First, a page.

Rosewood confiscated in the country will be auctioned and used locally to prevent illegal operators who participate in the auction process from exporting the wood.
Speaking at a regional consultative dialogue on small scale mining and deforestation in Tamale, the Minister for Lands and Natural Resources, Samuel Abu Jinapor, stressed that “no one will be permitted to export rosewood, whether acquired legally or otherwise.”
“I have set up a ministerial team chaired by the Deputy Minister for Lands and Natural Resources, Benito Owusu Bio, to liaise with the Customs division of the Ghana Revenue Authority to ensure strict compliance with these measures,” the minister added.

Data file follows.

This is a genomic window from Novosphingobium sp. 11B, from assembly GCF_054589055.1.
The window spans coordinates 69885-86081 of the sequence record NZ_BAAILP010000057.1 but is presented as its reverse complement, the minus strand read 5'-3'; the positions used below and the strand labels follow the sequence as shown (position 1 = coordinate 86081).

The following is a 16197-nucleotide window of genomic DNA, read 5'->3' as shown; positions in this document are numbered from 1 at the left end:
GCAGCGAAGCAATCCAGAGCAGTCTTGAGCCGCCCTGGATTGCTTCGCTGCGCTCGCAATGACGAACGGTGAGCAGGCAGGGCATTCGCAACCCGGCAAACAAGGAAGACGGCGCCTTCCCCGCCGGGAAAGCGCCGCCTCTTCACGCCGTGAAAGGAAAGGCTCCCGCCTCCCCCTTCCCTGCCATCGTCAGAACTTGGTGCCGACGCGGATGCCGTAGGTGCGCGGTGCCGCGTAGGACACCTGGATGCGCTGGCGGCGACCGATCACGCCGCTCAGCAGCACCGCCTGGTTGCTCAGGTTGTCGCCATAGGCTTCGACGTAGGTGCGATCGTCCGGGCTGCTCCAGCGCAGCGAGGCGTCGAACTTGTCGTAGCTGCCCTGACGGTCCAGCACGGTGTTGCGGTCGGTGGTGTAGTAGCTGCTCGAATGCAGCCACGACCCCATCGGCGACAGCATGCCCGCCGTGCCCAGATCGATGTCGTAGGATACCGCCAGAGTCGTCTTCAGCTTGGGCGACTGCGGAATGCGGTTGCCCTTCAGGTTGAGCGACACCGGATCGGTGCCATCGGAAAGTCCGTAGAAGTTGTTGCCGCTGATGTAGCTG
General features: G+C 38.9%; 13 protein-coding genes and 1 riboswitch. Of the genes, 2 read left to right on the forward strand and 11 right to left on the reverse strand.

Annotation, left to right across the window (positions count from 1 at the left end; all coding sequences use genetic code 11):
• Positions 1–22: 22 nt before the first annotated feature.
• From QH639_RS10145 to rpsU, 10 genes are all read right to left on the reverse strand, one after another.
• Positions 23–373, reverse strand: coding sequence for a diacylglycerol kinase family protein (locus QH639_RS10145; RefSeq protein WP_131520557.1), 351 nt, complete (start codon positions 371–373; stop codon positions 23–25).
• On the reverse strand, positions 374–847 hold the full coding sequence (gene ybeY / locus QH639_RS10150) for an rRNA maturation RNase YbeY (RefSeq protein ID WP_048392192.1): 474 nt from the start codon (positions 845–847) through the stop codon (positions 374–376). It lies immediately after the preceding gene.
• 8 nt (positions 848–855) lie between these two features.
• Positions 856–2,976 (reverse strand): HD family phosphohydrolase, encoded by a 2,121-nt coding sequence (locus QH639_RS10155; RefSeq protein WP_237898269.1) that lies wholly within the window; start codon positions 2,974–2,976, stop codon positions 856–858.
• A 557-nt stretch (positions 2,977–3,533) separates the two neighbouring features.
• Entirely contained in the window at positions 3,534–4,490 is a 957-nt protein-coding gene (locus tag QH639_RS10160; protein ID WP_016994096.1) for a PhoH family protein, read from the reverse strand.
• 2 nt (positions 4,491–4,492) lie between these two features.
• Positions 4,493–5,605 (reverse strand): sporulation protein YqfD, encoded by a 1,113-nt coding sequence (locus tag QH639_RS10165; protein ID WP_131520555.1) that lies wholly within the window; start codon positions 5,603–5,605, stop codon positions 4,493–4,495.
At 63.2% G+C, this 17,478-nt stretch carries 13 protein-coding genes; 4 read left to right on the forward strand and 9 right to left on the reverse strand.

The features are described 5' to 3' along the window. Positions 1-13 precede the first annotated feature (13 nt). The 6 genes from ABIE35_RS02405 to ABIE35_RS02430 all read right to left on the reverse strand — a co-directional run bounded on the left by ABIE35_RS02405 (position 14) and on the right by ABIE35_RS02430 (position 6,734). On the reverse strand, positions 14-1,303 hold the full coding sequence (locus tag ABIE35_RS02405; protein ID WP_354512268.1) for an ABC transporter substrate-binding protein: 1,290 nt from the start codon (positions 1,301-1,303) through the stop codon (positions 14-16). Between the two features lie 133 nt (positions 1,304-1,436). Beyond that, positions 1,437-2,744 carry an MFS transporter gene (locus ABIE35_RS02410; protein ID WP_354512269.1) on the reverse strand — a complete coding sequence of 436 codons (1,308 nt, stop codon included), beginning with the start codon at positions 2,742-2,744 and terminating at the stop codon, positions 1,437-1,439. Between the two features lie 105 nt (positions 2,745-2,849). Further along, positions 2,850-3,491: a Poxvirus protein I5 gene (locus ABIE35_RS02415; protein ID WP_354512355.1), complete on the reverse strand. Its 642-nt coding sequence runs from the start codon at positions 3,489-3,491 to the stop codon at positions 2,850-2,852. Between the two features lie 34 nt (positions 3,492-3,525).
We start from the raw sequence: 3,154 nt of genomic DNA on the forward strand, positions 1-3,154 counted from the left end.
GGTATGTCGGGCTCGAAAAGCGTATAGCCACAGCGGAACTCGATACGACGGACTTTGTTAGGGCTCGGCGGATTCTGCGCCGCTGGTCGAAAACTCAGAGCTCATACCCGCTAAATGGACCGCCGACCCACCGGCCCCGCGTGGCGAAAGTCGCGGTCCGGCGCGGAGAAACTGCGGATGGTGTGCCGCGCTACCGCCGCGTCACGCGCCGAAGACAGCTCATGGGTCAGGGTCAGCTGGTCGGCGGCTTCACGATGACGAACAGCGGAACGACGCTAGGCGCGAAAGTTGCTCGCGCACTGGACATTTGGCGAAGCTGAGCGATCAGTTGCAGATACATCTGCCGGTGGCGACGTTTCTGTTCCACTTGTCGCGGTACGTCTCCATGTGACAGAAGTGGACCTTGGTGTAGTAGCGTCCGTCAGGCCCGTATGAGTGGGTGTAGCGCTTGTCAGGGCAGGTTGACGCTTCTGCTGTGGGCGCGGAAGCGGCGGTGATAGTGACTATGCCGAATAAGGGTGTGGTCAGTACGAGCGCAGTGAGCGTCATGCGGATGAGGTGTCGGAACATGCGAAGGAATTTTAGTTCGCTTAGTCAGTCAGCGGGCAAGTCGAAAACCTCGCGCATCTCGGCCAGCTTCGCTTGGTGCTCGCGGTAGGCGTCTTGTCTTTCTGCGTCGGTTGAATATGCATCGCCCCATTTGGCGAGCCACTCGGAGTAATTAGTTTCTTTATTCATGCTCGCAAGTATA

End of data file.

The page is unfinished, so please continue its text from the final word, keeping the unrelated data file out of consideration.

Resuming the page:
Although the government has placed a ban on the logging, transportation and exportation of rosewood, some individuals still find their way to export the commodity which campaigners say is destroying the forest cover of northern Ghana.
The ban on rosewood harvesting in Ghana first came into force in 2014.
The government cited the abuse of permits granted some loggers to harvest rosewood in the catchment area of the Bui dam as the reason for the imposition of the ban.
The ban was lifted in 2017, with the Minister in charge at that time, John Peter Amewu, giving over 20 companies permission to fell the trees.
But in March 2019, the trade was banned again, following alleged corruption and illegal trade of the resource.